The Africans kept their distance from both Europeans and natives. They were very distrustful and always worried that they were being cheated (with good reason, as will be shown later). Some spoke a bit of broken Dutch and a little Malay, just enough for shopping in the bazaar. The Donkos from the interior were less intelligent than coastal Negroes. In the third battalion, Lieutenant De Villepois had organized a daily language class with the Eurafrican Corporal Ruhle, while the 4th battalion had admitted eight of the most ambitious Africans to the garrison school. Arms instruction took a lot of time, due to language problems.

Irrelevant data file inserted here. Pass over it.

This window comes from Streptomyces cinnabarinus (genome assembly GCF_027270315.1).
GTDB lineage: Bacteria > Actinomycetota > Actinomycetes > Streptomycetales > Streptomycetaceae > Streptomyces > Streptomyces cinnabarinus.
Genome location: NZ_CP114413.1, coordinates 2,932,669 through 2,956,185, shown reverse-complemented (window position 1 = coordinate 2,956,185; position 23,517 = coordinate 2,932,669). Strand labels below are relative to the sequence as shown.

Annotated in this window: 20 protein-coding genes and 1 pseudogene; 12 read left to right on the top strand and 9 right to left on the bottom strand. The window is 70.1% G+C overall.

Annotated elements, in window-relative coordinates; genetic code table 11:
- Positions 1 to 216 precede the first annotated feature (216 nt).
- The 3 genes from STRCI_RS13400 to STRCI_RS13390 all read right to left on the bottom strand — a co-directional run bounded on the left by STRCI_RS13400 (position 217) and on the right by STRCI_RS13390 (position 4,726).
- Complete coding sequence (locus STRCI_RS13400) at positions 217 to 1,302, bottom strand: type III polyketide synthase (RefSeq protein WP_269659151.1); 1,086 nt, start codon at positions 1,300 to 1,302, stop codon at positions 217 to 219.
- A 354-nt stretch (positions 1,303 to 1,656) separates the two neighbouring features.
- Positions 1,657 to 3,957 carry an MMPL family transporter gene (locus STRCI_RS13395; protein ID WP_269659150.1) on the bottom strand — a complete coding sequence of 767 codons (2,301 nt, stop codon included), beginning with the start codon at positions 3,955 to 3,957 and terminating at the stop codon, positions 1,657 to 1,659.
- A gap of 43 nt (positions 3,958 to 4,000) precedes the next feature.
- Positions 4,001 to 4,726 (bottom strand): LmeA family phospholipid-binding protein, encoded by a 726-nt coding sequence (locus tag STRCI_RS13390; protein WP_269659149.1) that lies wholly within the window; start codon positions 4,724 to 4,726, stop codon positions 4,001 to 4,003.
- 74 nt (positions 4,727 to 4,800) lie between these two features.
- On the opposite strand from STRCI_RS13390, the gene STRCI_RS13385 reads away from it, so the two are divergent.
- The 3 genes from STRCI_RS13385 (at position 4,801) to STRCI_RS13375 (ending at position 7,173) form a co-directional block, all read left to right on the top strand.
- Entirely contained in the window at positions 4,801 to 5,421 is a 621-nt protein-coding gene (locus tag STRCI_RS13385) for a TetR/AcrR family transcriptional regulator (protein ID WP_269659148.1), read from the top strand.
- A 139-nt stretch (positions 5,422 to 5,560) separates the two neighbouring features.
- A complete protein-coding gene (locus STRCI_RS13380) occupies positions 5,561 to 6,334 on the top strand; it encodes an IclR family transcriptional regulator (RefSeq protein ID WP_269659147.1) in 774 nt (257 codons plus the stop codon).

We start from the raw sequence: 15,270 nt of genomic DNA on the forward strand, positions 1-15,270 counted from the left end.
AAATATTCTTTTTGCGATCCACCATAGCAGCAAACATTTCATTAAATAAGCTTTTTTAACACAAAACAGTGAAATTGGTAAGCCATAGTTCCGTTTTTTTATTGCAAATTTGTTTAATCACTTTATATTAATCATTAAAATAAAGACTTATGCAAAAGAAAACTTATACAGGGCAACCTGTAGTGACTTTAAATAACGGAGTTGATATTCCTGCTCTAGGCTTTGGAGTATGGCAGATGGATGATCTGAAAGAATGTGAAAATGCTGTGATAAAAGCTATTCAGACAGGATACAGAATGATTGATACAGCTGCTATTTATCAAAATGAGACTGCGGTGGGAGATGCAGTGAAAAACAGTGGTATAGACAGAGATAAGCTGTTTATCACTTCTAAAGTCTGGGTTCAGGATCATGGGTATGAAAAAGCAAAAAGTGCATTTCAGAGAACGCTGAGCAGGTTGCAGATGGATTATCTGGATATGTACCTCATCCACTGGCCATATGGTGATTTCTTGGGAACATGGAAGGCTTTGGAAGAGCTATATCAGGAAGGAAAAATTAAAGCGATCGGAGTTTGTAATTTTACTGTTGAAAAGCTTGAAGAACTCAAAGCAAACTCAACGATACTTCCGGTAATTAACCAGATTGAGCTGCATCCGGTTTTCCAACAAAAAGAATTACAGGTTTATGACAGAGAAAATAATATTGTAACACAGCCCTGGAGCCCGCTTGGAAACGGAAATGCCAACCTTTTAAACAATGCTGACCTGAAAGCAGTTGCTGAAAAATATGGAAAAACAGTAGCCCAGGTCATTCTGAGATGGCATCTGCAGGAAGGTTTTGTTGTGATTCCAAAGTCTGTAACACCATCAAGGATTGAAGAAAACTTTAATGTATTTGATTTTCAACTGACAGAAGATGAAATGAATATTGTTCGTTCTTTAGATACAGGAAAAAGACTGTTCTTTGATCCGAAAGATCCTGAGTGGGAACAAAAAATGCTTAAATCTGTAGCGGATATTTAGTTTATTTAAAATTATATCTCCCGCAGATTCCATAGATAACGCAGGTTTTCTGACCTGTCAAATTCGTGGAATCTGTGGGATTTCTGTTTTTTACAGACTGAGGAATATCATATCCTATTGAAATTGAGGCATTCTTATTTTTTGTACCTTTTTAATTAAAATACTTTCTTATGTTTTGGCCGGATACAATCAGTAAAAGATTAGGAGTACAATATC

According to their commanding officers, the nature of these Africans was hot-tempered, irascible and often very insolent. Used to having one master only, they could not understand that so many were giving them orders. They were of a rough nature, jealous, distrustful and greedy. On the other hand, they were honest men; no traces of thievery had been reported. They were mostly strong, muscled, indefatigable and very adapted to the tropical climate. During military expeditions they demonstrated bravery and fearlessness, even more so than the Europeans. In combat their ardour needed to be tempered, otherwise they ignored the orders of their officers. Some reports mention a substantial use of alcohol, but less so than with the European soldiers. Much friction was reported between the various tribes, notably between coastal Africans and those recruited from the interior, known as Donkos. It was repeatedly emphasized that the Africans looked down on the native population.Their main vice was laziness. Their greatest pleasure was doing nothing, or lying down to smoke tobacco.